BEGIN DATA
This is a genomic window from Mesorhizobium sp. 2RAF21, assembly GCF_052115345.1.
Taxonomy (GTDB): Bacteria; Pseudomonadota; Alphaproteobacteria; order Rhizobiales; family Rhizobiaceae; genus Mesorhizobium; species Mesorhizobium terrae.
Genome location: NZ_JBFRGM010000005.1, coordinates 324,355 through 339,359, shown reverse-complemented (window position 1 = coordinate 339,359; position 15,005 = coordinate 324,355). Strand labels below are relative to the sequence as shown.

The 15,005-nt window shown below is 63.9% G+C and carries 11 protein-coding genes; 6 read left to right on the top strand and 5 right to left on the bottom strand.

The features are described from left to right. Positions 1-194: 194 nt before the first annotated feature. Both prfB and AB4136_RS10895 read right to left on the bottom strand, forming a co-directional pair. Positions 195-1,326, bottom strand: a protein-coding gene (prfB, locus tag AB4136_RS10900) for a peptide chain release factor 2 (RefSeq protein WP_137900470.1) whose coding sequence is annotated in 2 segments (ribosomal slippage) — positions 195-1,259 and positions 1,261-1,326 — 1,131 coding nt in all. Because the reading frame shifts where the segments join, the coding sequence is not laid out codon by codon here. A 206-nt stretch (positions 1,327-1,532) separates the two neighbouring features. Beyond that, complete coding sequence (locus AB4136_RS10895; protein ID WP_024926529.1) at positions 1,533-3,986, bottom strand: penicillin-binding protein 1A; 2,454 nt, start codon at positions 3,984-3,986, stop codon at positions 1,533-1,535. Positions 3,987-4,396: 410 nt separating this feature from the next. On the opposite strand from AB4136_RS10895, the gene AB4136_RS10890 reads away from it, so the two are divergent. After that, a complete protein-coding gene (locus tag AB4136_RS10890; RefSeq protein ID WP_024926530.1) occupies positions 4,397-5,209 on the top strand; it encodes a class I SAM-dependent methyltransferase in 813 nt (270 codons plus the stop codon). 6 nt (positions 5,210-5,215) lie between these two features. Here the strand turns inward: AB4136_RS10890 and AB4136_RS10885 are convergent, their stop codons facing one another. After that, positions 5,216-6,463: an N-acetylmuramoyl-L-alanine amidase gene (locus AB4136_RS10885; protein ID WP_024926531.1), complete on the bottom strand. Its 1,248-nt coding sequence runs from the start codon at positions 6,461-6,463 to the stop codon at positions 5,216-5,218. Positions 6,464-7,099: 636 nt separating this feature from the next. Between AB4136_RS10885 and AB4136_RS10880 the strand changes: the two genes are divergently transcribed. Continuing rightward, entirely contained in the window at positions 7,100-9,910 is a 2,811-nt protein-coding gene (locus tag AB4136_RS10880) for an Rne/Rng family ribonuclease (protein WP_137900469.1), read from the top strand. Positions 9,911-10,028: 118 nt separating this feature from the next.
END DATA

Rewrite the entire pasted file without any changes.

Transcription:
This is a genomic window from Mesorhizobium sp. 2RAF21, assembly GCF_052115345.1.
Taxonomy (GTDB): Bacteria; Pseudomonadota; Alphaproteobacteria; order Rhizobiales; family Rhizobiaceae; genus Mesorhizobium; species Mesorhizobium terrae.
Genome location: NZ_JBFRGM010000005.1, coordinates 324,355 through 339,359, shown reverse-complemented (window position 1 = coordinate 339,359; position 15,005 = coordinate 324,355). Strand labels below are relative to the sequence as shown.

The 15,005-nt window shown below is 63.9% G+C and carries 11 protein-coding genes; 6 read left to right on the top strand and 5 right to left on the bottom strand.

The features are described from left to right. Positions 1-194: 194 nt before the first annotated feature. Both prfB and AB4136_RS10895 read right to left on the bottom strand, forming a co-directional pair. Positions 195-1,326, bottom strand: a protein-coding gene (prfB, locus tag AB4136_RS10900) for a peptide chain release factor 2 (RefSeq protein WP_137900470.1) whose coding sequence is annotated in 2 segments (ribosomal slippage) — positions 195-1,259 and positions 1,261-1,326 — 1,131 coding nt in all. Because the reading frame shifts where the segments join, the coding sequence is not laid out codon by codon here. A 206-nt stretch (positions 1,327-1,532) separates the two neighbouring features. Beyond that, complete coding sequence (locus AB4136_RS10895; protein ID WP_024926529.1) at positions 1,533-3,986, bottom strand: penicillin-binding protein 1A; 2,454 nt, start codon at positions 3,984-3,986, stop codon at positions 1,533-1,535. Positions 3,987-4,396: 410 nt separating this feature from the next. On the opposite strand from AB4136_RS10895, the gene AB4136_RS10890 reads away from it, so the two are divergent. After that, a complete protein-coding gene (locus tag AB4136_RS10890; RefSeq protein ID WP_024926530.1) occupies positions 4,397-5,209 on the top strand; it encodes a class I SAM-dependent methyltransferase in 813 nt (270 codons plus the stop codon). 6 nt (positions 5,210-5,215) lie between these two features. Here the strand turns inward: AB4136_RS10890 and AB4136_RS10885 are convergent, their stop codons facing one another. After that, positions 5,216-6,463: an N-acetylmuramoyl-L-alanine amidase gene (locus AB4136_RS10885; protein ID WP_024926531.1), complete on the bottom strand. Its 1,248-nt coding sequence runs from the start codon at positions 6,461-6,463 to the stop codon at positions 5,216-5,218. Positions 6,464-7,099: 636 nt separating this feature from the next. Between AB4136_RS10885 and AB4136_RS10880 the strand changes: the two genes are divergently transcribed. Continuing rightward, entirely contained in the window at positions 7,100-9,910 is a 2,811-nt protein-coding gene (locus tag AB4136_RS10880) for an Rne/Rng family ribonuclease (protein WP_137900469.1), read from the top strand. Positions 9,911-10,028: 118 nt separating this feature from the next.